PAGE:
The Aegis

United Way of Central Maryland awards grant to Chesapeake Therapeutic Riding

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Chesapeake Therapeutic Riding in Street received a AMOUNT grant from the United Way of Central Maryland for its Horses Helping Heroes program, which assists frontline workers in learning a variety of coping tools to help recognize and manage their emotions from the effects of trauma and stress, including PTSD, anxiety, grief and depression.

CTR was one of 49 nonprofits throughout the Greater Baltimore region that received funding from United Way of Central Maryland, which awarded 49 grants totaling more than $400,000 through its Neighborhood Grant program.


The Neighborhood Grant program awards grants for projects that inspire community connection and amplify the efforts of local leaders to build upon, and support, their work happening at the neighborhood level.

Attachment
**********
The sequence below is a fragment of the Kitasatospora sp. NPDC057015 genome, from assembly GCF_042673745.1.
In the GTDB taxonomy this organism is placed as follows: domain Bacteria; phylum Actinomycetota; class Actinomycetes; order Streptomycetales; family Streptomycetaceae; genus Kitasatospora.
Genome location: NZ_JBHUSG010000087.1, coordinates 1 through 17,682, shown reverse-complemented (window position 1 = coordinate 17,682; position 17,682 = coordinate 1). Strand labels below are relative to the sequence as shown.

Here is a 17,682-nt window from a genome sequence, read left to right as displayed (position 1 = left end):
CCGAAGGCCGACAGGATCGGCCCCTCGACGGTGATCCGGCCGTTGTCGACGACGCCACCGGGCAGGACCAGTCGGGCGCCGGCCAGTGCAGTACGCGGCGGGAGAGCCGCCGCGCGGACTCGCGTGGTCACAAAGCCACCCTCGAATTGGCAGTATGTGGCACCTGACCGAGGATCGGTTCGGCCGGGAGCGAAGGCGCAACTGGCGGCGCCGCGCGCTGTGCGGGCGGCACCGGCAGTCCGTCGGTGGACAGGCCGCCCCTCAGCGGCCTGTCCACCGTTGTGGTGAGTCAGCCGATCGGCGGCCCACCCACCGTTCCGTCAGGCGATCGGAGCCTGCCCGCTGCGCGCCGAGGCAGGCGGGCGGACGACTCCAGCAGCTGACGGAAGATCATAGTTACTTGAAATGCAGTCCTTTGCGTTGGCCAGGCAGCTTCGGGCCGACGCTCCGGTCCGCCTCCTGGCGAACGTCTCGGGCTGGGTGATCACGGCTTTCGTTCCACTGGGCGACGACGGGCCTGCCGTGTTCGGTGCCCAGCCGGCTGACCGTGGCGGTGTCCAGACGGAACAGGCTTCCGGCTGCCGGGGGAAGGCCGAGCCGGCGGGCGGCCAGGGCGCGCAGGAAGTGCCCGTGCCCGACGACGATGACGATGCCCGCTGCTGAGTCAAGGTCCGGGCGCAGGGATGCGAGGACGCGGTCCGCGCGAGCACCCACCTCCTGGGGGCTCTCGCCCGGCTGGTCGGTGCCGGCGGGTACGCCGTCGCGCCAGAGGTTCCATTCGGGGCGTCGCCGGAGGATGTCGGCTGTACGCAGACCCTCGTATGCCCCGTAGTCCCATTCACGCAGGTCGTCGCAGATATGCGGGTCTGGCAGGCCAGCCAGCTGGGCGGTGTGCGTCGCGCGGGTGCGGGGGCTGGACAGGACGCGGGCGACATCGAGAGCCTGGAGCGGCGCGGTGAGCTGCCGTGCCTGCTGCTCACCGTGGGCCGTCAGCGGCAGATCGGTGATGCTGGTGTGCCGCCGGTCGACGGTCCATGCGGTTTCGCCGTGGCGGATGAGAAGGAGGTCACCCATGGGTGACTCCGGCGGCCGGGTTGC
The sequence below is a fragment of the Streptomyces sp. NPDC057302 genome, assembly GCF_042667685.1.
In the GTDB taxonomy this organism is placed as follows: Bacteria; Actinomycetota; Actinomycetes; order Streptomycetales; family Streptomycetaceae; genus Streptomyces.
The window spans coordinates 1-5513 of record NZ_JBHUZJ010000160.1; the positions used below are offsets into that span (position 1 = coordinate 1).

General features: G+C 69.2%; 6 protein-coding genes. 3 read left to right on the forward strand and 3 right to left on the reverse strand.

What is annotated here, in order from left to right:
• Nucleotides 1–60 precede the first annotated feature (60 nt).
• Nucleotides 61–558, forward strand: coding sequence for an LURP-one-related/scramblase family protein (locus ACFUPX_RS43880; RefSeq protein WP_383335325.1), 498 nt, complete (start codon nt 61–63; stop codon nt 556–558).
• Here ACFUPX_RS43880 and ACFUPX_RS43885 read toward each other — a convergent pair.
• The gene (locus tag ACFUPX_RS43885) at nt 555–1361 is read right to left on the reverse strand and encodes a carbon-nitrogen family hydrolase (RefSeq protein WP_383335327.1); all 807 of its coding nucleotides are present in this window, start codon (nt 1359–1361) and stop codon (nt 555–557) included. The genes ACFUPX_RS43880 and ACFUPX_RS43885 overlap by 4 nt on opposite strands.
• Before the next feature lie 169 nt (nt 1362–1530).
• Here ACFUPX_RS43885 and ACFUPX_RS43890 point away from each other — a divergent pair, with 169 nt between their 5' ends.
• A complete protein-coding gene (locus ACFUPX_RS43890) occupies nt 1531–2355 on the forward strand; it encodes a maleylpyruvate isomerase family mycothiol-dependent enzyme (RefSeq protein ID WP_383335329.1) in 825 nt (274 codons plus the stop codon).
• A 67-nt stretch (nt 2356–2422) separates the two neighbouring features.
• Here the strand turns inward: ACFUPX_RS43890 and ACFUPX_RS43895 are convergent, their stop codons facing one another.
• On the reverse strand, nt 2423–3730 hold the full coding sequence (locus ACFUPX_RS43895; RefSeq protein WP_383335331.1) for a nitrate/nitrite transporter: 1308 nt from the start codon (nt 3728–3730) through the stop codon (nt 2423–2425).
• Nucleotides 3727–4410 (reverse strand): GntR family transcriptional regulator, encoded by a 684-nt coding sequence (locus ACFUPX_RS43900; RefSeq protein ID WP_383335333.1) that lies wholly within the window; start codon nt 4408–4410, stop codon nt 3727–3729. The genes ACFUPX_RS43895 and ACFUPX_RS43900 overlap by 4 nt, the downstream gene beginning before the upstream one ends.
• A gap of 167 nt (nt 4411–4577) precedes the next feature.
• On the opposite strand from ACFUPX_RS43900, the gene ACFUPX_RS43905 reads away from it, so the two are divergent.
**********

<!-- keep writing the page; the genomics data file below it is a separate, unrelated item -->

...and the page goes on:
“The Neighborhood Grant program is about amplifying the power of local leaders and identifying and supporting change-agents from within the communities we serve,” said Franklyn Baker, president and CEO, United Way of Central Maryland. “The work this year’s grantees have planned will improve lives and neighborhoods across Greater Baltimore.”


Horses Helping Heroes helps frontline workers who have being disproportionately affected by the COVID-19 pandemic because they don’t have the ability to socially distance and are coming under a lot of pressure in their jobs, said Katy Santiff, CTR’s program director.

CTR used the funding to create the Equine Assisted Services Workshops on its farm for teachers, educators, therapists and social workers from several schools, a university and a clinical therapy practice in the Harford County area, Santiff said.

The grant funded four EAS workshops on the farm at CTR, and these workshops helped the staffs of Bel Air High School, the John Archer School, the Psychology Department of Stevenson University and the Center for Trauma, Stress and Anxiety, Santiff said.

“We tag-teamed with our ponies and horses, and two clinical psychologists to design these workshops,” Santiff said. “Our goal during these workshops was to help these frontline workers foster healthy work/home boundaries, connect with teammates, learn how to better communicate together, and learn how their place in the ‘herd dynamic’ of their workplace team is important.”